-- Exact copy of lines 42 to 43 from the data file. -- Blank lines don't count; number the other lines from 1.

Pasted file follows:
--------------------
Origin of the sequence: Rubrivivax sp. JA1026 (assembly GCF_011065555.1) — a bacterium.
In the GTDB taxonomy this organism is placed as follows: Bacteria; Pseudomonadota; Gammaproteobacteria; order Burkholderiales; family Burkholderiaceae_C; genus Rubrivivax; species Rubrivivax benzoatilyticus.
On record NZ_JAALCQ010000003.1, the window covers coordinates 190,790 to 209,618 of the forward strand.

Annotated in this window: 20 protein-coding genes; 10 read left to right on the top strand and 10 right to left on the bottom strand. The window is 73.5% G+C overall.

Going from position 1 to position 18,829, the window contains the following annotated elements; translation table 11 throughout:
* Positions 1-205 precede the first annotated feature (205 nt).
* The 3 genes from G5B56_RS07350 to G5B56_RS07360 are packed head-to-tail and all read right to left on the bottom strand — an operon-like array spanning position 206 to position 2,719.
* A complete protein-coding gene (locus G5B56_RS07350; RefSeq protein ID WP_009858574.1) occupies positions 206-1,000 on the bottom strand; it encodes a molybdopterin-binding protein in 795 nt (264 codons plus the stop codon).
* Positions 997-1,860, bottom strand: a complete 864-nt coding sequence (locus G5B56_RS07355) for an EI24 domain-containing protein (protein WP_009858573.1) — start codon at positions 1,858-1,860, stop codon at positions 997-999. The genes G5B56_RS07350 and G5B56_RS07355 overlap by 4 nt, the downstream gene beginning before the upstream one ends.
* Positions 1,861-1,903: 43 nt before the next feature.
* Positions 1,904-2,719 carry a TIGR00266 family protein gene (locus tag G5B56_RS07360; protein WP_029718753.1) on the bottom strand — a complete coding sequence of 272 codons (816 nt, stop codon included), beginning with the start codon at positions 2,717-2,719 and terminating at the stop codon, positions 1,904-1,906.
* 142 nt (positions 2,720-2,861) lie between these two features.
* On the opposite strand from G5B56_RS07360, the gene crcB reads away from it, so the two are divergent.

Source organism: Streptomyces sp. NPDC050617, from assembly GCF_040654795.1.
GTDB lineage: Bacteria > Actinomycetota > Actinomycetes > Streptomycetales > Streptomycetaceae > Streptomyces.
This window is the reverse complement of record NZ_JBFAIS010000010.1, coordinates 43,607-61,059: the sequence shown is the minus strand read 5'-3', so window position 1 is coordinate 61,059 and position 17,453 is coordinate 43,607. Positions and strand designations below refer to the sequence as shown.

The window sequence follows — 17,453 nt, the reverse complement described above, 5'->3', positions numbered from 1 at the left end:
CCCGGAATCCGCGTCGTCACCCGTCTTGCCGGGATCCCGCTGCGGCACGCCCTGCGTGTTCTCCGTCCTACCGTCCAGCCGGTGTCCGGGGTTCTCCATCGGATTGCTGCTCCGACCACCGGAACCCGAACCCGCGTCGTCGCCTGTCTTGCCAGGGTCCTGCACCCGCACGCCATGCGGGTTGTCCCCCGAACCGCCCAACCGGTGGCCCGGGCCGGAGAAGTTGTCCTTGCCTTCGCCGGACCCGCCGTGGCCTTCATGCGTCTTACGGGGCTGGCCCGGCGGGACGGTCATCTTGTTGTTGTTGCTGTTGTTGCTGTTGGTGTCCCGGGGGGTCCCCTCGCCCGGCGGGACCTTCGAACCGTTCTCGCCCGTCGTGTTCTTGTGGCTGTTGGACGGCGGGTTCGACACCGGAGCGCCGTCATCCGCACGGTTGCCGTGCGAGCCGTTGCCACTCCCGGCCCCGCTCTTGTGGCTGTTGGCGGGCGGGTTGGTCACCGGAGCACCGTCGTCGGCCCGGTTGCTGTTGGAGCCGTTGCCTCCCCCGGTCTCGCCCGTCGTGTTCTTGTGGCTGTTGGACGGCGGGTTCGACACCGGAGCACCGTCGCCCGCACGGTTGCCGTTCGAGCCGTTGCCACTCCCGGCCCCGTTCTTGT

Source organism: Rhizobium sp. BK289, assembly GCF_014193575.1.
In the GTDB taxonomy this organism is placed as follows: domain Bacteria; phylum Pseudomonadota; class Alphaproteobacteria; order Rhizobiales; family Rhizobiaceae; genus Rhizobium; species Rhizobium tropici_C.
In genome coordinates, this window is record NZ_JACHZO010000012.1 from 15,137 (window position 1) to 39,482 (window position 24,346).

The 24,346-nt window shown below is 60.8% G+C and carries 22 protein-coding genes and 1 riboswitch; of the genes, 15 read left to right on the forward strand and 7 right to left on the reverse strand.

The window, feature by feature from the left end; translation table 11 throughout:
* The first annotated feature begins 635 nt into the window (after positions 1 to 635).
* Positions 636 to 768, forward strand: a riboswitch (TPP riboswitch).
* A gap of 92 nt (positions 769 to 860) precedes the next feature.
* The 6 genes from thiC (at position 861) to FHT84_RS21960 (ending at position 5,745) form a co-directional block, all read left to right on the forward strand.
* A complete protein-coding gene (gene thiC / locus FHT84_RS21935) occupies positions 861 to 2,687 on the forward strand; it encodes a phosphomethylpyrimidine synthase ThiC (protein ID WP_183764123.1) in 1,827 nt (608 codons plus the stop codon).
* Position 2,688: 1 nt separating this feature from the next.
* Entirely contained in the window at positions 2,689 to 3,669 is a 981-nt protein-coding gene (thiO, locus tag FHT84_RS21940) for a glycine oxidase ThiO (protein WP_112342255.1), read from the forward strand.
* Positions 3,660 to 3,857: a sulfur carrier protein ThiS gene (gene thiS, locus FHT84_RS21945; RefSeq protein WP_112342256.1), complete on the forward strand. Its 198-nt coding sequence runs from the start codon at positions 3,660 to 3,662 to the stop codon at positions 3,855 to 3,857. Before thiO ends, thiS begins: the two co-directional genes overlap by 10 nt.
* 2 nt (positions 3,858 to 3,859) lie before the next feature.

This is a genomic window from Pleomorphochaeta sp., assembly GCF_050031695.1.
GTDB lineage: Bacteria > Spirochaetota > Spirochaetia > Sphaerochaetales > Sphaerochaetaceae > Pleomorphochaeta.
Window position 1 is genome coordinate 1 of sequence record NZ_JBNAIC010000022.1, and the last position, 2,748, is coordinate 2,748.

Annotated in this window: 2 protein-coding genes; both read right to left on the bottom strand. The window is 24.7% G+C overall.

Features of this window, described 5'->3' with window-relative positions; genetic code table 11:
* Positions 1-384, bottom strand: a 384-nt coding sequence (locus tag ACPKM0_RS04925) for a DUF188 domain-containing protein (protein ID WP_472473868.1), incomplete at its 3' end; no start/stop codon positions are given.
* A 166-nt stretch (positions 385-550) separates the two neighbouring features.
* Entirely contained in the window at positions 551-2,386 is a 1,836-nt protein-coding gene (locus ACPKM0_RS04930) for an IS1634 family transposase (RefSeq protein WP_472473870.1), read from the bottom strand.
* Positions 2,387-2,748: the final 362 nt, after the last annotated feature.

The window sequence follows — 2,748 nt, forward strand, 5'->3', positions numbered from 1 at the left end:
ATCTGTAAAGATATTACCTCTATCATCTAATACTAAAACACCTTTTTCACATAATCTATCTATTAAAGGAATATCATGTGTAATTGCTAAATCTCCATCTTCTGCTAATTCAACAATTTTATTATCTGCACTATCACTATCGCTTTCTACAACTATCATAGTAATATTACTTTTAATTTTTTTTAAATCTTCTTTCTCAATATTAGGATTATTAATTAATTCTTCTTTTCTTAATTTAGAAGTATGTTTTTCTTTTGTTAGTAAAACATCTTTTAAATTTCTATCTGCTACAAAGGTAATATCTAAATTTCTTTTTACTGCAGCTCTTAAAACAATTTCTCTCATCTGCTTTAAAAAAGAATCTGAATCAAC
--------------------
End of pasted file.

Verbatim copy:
The window sequence follows — 2,748 nt, forward strand, 5'->3', positions numbered from 1 at the left end:
ATCTGTAAAGATATTACCTCTATCATCTAATACTAAAACACCTTTTTCACATAATCTATCTATTAAAGGAATATCATGTGTAATTGCTAAATCTCCATCTTCTGCTAATTCAACAATTTTATTATCTGCACTATCACTATCGCTTTCTACAACTATCATAGTAATATTACTTTTAATTTTTTTTAAATCTTCTTTCTCAATATTAGGATTATTAATTAATTCTTCTTTTCTTAATTTAGAAGTATGTTTTTCTTTTGTTAGTAAAACATCTTTTAAATTTCTATCTGCTACAAAGGTAATATCTAAATTTCTTTTTACTGCAGCTCTTAAAACAATTTCTCTCATCTGCTTTAAAAAAGAATCTGAATCAAC